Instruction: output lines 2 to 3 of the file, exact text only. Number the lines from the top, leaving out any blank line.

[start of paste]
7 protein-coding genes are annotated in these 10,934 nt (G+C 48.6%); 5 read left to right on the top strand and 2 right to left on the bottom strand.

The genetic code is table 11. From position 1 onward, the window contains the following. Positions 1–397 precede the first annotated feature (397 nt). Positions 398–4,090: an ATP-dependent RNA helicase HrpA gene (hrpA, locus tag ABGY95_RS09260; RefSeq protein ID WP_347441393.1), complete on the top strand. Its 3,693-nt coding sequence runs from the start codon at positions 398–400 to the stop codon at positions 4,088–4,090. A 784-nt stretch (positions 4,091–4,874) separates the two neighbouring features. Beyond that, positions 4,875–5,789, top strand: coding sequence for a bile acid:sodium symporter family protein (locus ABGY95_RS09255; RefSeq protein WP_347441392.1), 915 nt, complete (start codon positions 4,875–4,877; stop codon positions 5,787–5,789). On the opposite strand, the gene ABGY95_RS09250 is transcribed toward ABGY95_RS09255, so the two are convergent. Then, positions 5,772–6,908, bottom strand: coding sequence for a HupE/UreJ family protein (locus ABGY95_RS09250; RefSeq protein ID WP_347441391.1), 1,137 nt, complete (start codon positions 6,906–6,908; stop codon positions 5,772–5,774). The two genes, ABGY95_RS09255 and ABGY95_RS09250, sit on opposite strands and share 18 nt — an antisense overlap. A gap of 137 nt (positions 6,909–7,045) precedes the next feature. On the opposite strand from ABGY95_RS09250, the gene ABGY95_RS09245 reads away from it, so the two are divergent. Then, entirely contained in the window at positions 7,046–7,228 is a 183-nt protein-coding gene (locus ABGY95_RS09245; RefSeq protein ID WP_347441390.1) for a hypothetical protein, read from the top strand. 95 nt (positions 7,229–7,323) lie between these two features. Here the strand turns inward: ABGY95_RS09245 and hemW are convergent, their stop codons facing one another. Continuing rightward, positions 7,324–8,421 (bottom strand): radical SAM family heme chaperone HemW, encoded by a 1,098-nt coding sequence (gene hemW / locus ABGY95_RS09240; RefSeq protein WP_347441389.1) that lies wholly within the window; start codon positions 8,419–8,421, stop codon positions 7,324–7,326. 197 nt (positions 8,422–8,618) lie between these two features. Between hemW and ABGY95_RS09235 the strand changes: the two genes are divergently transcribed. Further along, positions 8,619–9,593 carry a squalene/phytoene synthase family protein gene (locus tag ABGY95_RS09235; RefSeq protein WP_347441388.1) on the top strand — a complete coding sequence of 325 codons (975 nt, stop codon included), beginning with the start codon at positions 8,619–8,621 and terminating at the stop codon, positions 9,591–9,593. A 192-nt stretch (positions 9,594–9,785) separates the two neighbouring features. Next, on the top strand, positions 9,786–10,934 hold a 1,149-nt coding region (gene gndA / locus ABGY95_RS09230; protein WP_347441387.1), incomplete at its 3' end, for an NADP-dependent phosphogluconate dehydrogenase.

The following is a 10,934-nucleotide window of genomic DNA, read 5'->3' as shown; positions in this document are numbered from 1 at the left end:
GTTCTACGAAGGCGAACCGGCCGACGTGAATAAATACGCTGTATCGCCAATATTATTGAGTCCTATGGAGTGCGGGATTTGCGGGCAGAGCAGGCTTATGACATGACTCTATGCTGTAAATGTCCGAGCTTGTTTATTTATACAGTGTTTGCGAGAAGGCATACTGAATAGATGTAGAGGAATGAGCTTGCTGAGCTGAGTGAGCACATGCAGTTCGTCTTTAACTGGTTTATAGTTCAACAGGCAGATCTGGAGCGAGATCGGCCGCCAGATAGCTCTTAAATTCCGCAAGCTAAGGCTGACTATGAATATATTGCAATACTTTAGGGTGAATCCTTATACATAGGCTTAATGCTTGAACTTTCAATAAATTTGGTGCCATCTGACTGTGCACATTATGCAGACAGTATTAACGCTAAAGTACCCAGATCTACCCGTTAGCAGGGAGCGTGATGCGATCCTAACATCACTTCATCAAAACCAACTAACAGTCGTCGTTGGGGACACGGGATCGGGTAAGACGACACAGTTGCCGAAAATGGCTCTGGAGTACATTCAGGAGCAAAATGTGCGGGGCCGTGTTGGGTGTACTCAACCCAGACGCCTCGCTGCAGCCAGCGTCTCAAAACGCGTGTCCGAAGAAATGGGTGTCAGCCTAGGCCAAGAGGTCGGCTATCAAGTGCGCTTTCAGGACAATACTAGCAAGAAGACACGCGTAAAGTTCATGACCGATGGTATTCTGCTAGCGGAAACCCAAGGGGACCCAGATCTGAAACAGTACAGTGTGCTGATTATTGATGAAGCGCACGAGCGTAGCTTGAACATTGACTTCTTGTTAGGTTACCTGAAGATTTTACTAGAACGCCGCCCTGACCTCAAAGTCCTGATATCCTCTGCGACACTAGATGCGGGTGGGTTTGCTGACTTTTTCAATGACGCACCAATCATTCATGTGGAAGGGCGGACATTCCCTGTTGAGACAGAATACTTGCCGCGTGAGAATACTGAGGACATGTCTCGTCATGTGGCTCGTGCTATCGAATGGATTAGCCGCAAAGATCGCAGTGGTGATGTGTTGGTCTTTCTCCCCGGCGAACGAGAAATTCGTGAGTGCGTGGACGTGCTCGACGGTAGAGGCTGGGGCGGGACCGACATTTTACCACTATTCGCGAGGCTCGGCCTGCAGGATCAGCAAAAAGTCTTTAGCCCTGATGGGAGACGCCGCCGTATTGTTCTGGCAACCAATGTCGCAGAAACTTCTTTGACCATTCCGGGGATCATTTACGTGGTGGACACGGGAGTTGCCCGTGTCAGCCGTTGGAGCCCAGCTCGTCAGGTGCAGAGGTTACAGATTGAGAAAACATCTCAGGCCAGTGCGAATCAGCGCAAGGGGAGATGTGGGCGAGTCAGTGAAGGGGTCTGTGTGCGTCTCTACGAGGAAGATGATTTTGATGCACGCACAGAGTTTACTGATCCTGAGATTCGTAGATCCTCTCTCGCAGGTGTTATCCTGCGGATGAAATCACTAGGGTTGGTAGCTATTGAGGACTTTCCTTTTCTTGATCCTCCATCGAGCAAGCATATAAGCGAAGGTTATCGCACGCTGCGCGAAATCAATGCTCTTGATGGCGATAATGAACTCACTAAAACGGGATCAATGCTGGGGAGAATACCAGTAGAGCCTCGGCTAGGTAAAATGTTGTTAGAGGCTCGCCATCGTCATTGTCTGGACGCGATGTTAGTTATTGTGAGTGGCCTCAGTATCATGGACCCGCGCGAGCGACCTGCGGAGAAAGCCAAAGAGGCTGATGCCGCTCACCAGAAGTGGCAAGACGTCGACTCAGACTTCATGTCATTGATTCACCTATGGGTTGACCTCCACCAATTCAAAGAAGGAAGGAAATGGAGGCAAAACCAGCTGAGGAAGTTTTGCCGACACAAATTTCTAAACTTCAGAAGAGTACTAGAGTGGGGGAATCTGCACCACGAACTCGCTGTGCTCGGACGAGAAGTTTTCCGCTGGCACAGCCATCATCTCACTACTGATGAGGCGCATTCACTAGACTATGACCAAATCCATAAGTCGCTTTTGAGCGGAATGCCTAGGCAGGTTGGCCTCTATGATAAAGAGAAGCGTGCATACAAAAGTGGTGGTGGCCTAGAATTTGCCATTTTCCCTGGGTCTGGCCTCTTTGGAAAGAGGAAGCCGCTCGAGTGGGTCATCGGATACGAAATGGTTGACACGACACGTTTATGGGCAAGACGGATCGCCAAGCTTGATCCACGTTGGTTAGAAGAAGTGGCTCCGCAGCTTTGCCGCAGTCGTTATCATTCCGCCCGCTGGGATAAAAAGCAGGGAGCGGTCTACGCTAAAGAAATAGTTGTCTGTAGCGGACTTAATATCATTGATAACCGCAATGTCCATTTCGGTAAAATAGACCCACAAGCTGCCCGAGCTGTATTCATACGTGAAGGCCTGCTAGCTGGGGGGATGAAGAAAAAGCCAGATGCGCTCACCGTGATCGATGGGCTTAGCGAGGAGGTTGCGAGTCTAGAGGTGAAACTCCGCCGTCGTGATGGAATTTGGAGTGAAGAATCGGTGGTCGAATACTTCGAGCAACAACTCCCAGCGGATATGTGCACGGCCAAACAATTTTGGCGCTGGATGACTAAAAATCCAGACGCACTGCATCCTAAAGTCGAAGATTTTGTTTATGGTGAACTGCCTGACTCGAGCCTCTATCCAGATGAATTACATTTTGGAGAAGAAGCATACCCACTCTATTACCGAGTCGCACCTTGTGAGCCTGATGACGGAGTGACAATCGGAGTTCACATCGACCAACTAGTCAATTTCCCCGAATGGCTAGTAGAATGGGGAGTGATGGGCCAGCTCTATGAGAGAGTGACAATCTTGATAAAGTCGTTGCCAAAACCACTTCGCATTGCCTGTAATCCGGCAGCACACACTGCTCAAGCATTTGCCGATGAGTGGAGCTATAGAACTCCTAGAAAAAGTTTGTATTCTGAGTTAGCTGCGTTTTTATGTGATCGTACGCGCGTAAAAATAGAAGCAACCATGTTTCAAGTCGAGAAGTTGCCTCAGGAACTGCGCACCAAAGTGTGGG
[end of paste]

The genetic code is table 11. From position 1 onward, the window contains the following. Positions 1–397 precede the first annotated feature (397 nt). Positions 398–4,090: an ATP-dependent RNA helicase HrpA gene (hrpA, locus tag ABGY95_RS09260; RefSeq protein ID WP_347441393.1), complete on the top strand. Its 3,693-nt coding sequence runs from the start codon at positions 398–400 to the stop codon at positions 4,088–4,090. A 784-nt stretch (positions 4,091–4,874) separates the two neighbouring features. Beyond that, positions 4,875–5,789, top strand: coding sequence for a bile acid:sodium symporter family protein (locus ABGY95_RS09255; RefSeq protein WP_347441392.1), 915 nt, complete (start codon positions 4,875–4,877; stop codon positions 5,787–5,789). On the opposite strand, the gene ABGY95_RS09250 is transcribed toward ABGY95_RS09255, so the two are convergent. Then, positions 5,772–6,908, bottom strand: coding sequence for a HupE/UreJ family protein (locus ABGY95_RS09250; RefSeq protein ID WP_347441391.1), 1,137 nt, complete (start codon positions 6,906–6,908; stop codon positions 5,772–5,774). The two genes, ABGY95_RS09255 and ABGY95_RS09250, sit on opposite strands and share 18 nt — an antisense overlap. A gap of 137 nt (positions 6,909–7,045) precedes the next feature. On the opposite strand from ABGY95_RS09250, the gene ABGY95_RS09245 reads away from it, so the two are divergent. Then, entirely contained in the window at positions 7,046–7,228 is a 183-nt protein-coding gene (locus ABGY95_RS09245; RefSeq protein ID WP_347441390.1) for a hypothetical protein, read from the top strand. 95 nt (positions 7,229–7,323) lie between these two features. Here the strand turns inward: ABGY95_RS09245 and hemW are convergent, their stop codons facing one another. Continuing rightward, positions 7,324–8,421 (bottom strand): radical SAM family heme chaperone HemW, encoded by a 1,098-nt coding sequence (gene hemW / locus ABGY95_RS09240; RefSeq protein WP_347441389.1) that lies wholly within the window; start codon positions 8,419–8,421, stop codon positions 7,324–7,326. 197 nt (positions 8,422–8,618) lie between these two features. Between hemW and ABGY95_RS09235 the strand changes: the two genes are divergently transcribed. Further along, positions 8,619–9,593 carry a squalene/phytoene synthase family protein gene (locus tag ABGY95_RS09235; RefSeq protein WP_347441388.1) on the top strand — a complete coding sequence of 325 codons (975 nt, stop codon included), beginning with the start codon at positions 8,619–8,621 and terminating at the stop codon, positions 9,591–9,593. A 192-nt stretch (positions 9,594–9,785) separates the two neighbouring features. Next, on the top strand, positions 9,786–10,934 hold a 1,149-nt coding region (gene gndA / locus ABGY95_RS09230; protein WP_347441387.1), incomplete at its 3' end, for an NADP-dependent phosphogluconate dehydrogenase.

The following is a 10,934-nucleotide window of genomic DNA, read 5'->3' as shown; positions in this document are numbered from 1 at the left end: